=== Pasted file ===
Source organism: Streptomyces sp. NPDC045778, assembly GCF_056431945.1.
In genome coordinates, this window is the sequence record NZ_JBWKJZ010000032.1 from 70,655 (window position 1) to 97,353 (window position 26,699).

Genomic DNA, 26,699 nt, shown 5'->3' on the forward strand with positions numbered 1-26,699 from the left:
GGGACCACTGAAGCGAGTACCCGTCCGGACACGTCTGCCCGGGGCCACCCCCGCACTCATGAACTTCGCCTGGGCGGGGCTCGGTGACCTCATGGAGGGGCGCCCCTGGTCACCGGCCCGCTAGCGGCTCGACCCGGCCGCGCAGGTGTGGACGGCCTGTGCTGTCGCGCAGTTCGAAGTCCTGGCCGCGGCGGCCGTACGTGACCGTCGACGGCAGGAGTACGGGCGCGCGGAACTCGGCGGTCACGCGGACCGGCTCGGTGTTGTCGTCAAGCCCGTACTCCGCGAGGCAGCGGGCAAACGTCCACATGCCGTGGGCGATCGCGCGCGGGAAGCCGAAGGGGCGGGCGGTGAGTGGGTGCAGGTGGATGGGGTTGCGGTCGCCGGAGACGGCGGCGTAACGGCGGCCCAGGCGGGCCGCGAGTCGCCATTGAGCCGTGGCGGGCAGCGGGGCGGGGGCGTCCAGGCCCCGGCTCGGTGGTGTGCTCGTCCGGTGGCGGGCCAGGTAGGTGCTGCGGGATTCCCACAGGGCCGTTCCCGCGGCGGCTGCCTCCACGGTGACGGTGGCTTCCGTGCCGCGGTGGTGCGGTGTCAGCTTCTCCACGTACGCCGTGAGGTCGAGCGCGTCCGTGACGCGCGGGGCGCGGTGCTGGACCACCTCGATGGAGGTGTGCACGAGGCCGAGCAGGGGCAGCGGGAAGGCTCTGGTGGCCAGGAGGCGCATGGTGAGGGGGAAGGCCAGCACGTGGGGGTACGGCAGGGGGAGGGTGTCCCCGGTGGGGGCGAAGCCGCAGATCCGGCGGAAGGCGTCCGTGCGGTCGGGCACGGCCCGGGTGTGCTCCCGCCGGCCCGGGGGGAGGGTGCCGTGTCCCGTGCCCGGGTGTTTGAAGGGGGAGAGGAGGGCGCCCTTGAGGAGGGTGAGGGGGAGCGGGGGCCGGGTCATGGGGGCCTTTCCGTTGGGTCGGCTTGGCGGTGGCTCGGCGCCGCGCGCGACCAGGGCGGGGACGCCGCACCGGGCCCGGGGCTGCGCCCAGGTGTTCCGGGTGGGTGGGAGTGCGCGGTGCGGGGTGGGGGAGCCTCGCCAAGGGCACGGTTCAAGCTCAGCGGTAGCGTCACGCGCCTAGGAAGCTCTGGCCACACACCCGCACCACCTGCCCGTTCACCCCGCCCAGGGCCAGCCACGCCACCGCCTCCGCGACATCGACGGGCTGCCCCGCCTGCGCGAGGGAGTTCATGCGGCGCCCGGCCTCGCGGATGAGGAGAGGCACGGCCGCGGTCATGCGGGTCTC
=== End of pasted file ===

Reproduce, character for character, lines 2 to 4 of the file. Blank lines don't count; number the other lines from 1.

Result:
In genome coordinates, this window is the sequence record NZ_JBWKJZ010000032.1 from 70,655 (window position 1) to 97,353 (window position 26,699).

Genomic DNA, 26,699 nt, shown 5'->3' on the forward strand with positions numbered 1-26,699 from the left:
GGGACCACTGAAGCGAGTACCCGTCCGGACACGTCTGCCCGGGGCCACCCCCGCACTCATGAACTTCGCCTGGGCGGGGCTCGGTGACCTCATGGAGGGGCGCCCCTGGTCACCGGCCCGCTAGCGGCTCGACCCGGCCGCGCAGGTGTGGACGGCCTGTGCTGTCGCGCAGTTCGAAGTCCTGGCCGCGGCGGCCGTACGTGACCGTCGACGGCAGGAGTACGGGCGCGCGGAACTCGGCGGTCACGCGGACCGGCTCGGTGTTGTCGTCAAGCCCGTACTCCGCGAGGCAGCGGGCAAACGTCCACATGCCGTGGGCGATCGCGCGCGGGAAGCCGAAGGGGCGGGCGGTGAGTGGGTGCAGGTGGATGGGGTTGCGGTCGCCGGAGACGGCGGCGTAACGGCGGCCCAGGCGGGCCGCGAGTCGCCATTGAGCCGTGGCGGGCAGCGGGGCGGGGGCGTCCAGGCCCCGGCTCGGTGGTGTGCTCGTCCGGTGGCGGGCCAGGTAGGTGCTGCGGGATTCCCACAGGGCCGTTCCCGCGGCGGCTGCCTCCACGGTGACGGTGGCTTCCGTGCCGCGGTGGTGCGGTGTCAGCTTCTCCACGTACGCCGTGAGGTCGAGCGCGTCCGTGACGCGCGGGGCGCGGTGCTGGACCACCTCGATGGAGGTGTGCACGAGGCCGAGCAGGGGCAGCGGGAAGGCTCTGGTGGCCAGGAGGCGCATGGTGAGGGGGAAGGCCAGCACGTGGGGGTACGGCAGGGGGAGGGTGTCCCCGGTGGGGGCGAAGCCGCAGATCCGGCGGAAGGCGTCCGTGCGGTCGGGCACGGCCCGGGTGTGCTCCCGCCGGCCCGGGGGGAGGGTGCCGTGTCCCGTGCCCGGGTGTTTGAAGGGGGAGAGGAGGGCGCCCTTGAGGAGGGTGAGGGGGAGCGGGGGCCGGGTCATGGGGGCCTTTCCGTTGGGTCGGCTTGGCGGTGGCTCGGCGCCGCGCGCGACCAGGGCGGGGACGCCGCACCGGGCCCGGGGCTGCGCCCAGGTGTTCCGGGTGGGTGGGAGTGCGCGGTGCGGGGTGGGGGAGCCTCGCCAAGGGCACGGTTCAAGCTCAGCGGTAGCGTCACGCGCCTAGGAAGCTCTGGCCACACACCCGCACCACCTGCCCGTTCACCCCGCCCAGGGCCAGCCACGCCACCGCCTCCGCGACATCGACGGGCTGCCCCGCCTGCGCGAGGGAGTTCATGCGGCGCCCGGCCTCGCGGATGAGGAGAGGCACGGCCGCGGTCATGCGGGTCTC